Edit: Can check serial number.
I can almost guarantee the TSA will invest zero dollars or time into deciding which MacBooks are okay. This is Apple's problem to solve. Zero time, money or attention from the TSA or the airlines will be invested. If the FAA bans any Macbooks, all "Apple looking thingies" will be effectively banned.
Source: 3 decades of govt and airline experience.
Advice: Buy a Dell sticker to cover the apple logo on your MacBook. Or some similarly silly thing like an "Apple Store FAA compliant sticker" program. (I'm linking back to this comment later when it happens :)
If the search is only 5% effective then the deterrent needs to be something you wouldn't risk a 5% chance of happening, year in prison, or a fine of 2 times your average annual income seems about right?
how is it apple's problem then? by the way you've described things, it doesn't seem like it's anybody's problem. it could be a marketing problem for apple, but it doesn't seem like they care about those anyway.
Or do you really think this list (https://www.tsa.gov/travel/security-screening/whatcanibring/...) wasn't influenced by the FAA? Note quotes like "For more information, see FAA regulation: 49 CFR 175.10(a)(4)."
Am I missing something? Weren't the 2016 models the ones that changed to USB-C, q flatter keyboard, etc.? Those don't look identical to the 2015 and earlier models
The TSA already requires that laptops and phones must be powered-on on demand to "prove that they're real". That's already a cybersecurity risk.
I'm relieved that the banned laptops doesn't include my 15" mid-2014 MacBook Pro, or my dad's hand-me-down 13" mid-2015 MacBook Pro that he generously gave to me last week after I helped him repair it.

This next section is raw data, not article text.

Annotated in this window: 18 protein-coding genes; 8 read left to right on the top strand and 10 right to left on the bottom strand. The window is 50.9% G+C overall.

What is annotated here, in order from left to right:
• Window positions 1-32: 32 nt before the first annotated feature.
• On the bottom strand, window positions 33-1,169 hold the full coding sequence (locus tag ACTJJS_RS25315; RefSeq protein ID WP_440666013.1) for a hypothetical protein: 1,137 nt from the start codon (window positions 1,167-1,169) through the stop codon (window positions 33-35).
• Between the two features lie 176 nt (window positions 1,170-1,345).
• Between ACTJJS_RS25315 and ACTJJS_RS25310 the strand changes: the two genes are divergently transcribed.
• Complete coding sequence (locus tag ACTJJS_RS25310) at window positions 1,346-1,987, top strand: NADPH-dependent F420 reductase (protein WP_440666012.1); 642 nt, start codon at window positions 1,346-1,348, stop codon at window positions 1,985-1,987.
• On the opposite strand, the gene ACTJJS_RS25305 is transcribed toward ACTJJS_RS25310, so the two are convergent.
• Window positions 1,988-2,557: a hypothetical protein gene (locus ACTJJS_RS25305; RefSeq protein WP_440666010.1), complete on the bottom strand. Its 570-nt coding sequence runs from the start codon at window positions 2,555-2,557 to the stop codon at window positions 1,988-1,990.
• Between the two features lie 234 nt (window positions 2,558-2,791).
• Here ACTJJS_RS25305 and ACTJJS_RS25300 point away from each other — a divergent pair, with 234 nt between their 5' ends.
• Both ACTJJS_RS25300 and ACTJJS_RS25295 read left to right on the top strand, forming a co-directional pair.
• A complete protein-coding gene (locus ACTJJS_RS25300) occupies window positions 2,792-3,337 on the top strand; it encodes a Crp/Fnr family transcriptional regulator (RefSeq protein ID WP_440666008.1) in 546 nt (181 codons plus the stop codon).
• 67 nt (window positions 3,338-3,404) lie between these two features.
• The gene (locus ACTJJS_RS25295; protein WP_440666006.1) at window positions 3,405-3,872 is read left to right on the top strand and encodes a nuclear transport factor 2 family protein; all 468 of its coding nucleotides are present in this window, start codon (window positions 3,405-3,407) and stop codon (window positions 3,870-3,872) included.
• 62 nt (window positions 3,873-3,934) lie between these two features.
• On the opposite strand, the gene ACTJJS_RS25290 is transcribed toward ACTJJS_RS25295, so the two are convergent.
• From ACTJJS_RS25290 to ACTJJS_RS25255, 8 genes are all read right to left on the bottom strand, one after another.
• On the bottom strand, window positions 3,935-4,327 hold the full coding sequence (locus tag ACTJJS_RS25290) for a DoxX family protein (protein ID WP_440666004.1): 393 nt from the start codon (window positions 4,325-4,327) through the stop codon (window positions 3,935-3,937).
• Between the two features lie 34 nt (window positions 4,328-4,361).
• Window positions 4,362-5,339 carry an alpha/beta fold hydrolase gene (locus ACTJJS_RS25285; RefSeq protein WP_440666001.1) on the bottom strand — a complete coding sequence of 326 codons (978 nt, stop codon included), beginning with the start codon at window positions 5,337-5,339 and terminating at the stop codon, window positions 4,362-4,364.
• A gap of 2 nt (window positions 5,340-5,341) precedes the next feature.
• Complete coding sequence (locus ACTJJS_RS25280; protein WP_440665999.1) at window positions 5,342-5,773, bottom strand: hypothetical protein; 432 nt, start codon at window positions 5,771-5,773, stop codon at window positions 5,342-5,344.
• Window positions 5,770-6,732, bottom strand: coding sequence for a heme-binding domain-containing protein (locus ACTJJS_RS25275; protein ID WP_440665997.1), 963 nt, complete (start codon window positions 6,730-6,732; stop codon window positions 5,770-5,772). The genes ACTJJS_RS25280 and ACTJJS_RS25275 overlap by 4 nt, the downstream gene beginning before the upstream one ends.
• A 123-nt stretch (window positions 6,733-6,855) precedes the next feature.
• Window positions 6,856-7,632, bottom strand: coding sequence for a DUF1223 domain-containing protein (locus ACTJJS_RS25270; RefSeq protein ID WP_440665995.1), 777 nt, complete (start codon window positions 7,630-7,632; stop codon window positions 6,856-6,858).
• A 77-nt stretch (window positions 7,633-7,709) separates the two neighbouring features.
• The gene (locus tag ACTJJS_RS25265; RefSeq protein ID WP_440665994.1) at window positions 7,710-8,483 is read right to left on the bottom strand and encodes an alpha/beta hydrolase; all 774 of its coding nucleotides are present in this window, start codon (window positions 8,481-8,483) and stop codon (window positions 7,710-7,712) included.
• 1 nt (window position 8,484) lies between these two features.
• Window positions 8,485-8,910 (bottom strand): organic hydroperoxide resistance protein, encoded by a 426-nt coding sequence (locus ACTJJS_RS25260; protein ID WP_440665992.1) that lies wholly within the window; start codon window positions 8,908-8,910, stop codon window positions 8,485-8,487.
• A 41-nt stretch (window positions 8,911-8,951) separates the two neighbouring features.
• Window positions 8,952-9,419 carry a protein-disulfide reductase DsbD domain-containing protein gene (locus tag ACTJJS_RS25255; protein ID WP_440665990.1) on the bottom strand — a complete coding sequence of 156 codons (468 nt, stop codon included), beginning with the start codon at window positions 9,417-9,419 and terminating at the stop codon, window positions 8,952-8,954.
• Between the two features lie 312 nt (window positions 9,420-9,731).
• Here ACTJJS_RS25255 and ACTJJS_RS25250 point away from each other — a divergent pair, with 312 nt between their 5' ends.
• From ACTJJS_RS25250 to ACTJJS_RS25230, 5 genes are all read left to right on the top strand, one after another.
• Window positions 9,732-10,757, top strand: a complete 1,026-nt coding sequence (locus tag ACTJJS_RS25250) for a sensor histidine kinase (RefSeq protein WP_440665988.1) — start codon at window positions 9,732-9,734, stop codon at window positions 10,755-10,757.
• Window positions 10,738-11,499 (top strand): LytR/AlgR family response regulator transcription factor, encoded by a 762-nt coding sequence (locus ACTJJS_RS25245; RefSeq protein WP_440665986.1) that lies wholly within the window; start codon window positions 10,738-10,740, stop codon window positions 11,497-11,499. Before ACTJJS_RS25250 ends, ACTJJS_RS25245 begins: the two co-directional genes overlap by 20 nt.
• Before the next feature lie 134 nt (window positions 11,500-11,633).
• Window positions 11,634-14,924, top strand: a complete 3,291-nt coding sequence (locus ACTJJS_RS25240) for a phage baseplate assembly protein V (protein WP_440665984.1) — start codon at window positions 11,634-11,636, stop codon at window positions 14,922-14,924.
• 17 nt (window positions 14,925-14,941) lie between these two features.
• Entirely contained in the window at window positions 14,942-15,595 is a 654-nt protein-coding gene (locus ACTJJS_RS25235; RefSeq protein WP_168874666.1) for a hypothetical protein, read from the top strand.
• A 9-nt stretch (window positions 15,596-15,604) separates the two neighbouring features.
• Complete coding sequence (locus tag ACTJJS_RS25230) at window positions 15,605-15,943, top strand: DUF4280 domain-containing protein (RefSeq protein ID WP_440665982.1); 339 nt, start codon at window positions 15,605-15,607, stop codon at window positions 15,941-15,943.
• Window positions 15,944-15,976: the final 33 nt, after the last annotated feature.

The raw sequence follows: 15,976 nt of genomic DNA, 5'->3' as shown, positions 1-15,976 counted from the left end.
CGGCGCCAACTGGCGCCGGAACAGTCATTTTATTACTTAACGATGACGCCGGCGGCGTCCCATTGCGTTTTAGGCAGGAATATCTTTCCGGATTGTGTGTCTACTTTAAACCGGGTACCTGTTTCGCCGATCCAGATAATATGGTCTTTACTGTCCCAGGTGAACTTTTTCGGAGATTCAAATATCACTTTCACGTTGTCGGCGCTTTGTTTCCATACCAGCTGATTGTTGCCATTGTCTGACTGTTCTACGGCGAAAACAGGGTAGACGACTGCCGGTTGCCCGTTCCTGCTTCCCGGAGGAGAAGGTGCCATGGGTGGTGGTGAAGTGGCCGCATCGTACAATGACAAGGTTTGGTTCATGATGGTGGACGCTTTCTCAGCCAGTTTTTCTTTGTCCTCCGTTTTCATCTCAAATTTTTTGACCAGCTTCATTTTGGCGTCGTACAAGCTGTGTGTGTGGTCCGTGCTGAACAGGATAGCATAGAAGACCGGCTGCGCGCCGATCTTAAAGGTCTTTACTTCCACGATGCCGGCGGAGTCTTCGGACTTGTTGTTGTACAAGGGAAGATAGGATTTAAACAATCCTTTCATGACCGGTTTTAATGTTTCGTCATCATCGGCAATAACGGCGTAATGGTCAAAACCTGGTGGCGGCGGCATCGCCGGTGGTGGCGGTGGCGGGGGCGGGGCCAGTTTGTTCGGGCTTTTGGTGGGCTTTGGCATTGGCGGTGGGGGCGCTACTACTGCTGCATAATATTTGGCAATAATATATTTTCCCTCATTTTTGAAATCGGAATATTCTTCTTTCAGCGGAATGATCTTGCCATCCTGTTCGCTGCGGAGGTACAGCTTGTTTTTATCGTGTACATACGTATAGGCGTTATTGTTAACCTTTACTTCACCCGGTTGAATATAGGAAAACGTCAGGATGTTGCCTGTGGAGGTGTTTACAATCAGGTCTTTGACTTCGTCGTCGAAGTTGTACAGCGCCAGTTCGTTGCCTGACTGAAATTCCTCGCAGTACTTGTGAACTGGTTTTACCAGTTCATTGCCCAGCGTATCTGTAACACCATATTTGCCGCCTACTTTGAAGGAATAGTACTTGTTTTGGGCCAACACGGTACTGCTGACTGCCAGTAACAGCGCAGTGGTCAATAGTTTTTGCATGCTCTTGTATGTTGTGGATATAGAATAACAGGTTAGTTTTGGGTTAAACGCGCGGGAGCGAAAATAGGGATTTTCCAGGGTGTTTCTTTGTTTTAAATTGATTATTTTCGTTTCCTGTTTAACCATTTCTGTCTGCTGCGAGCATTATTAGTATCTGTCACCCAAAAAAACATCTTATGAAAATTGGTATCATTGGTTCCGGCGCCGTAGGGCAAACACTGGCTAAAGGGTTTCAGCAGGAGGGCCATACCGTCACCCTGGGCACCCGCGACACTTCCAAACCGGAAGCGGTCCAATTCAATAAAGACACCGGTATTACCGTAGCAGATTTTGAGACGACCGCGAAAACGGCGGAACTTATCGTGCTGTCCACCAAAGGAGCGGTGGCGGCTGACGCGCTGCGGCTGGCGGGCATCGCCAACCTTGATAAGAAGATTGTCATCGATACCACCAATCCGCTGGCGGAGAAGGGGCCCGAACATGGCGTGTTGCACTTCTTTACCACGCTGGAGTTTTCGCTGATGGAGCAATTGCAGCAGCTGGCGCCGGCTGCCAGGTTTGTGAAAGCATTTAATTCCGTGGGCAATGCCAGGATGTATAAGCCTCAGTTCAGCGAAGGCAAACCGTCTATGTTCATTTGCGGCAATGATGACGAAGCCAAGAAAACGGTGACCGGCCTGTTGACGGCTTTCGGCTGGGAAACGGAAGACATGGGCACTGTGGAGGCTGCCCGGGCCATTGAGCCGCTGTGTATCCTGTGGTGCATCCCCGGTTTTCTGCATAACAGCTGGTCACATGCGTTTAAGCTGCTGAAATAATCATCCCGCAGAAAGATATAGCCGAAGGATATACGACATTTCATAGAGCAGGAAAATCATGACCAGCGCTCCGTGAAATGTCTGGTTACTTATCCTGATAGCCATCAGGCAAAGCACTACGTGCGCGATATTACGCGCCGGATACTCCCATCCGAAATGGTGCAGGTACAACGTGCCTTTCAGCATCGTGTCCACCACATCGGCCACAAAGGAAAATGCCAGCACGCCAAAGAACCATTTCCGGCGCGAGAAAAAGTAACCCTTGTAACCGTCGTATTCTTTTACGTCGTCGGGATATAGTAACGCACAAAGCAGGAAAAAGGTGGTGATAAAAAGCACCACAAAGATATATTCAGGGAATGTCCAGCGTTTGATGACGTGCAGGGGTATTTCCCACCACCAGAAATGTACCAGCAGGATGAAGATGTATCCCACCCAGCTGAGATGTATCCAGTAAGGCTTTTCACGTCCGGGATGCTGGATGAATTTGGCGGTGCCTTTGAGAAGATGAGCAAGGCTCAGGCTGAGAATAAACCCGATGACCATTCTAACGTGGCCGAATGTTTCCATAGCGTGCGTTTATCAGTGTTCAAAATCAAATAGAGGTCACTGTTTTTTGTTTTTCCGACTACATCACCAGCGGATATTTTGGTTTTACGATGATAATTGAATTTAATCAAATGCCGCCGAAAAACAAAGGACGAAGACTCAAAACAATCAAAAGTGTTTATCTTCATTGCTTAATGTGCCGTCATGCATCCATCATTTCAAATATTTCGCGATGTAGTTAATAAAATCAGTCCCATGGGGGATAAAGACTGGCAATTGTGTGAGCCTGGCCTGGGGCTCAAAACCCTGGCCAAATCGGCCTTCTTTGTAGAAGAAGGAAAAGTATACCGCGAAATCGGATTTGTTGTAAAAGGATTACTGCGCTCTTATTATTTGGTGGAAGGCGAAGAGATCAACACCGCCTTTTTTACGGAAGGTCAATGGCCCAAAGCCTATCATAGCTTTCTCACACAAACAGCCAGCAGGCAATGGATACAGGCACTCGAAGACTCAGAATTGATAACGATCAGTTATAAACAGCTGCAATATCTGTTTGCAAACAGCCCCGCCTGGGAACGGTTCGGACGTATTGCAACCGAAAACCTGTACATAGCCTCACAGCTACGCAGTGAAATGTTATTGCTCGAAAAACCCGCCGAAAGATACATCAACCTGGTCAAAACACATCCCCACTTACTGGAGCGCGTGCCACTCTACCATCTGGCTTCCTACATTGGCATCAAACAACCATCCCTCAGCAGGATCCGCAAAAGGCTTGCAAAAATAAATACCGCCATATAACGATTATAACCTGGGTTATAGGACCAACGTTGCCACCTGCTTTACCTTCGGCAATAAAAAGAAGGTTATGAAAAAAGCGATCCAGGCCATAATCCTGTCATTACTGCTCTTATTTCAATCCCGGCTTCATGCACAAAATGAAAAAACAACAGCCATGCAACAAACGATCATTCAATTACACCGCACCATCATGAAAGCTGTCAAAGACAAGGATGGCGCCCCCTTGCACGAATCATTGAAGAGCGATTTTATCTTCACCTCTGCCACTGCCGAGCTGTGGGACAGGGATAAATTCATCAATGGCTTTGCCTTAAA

In reality, the X-Ray should already make it pretty clear if there is something weird about the laptop's build. Turning on the machine is entirely unnecessary. Also, I have not been asked to turn on a laptop in many years, so unless this is a new development it is badly out of date.
In my experience there is always a detailed image of the inside of laptops. Color-coded according to material type/density and clearly showing the location of batteries, etc.
The machines are tuned to highlight specific risky materials (such as liquids & gels).
At one point it was common to be asked to turn on laptops etc. But I haven’t seen them do that for years - presumably because the scanners have improved.
Never had any issues with that laptop anywhere else - but they got pretty grumpy at me, and made me power it up to prove that it was a legit laptop.
Flying is not a constitutionally protected activity... see, for example, the legality of un-appealable no-fly lists.
So my guess is that they aren’t supposed to do this, and if a judge ever got the case, the TSA would be in lots of trouble if found doing it.
Checking a number against an API isn't exactly rocket surgery.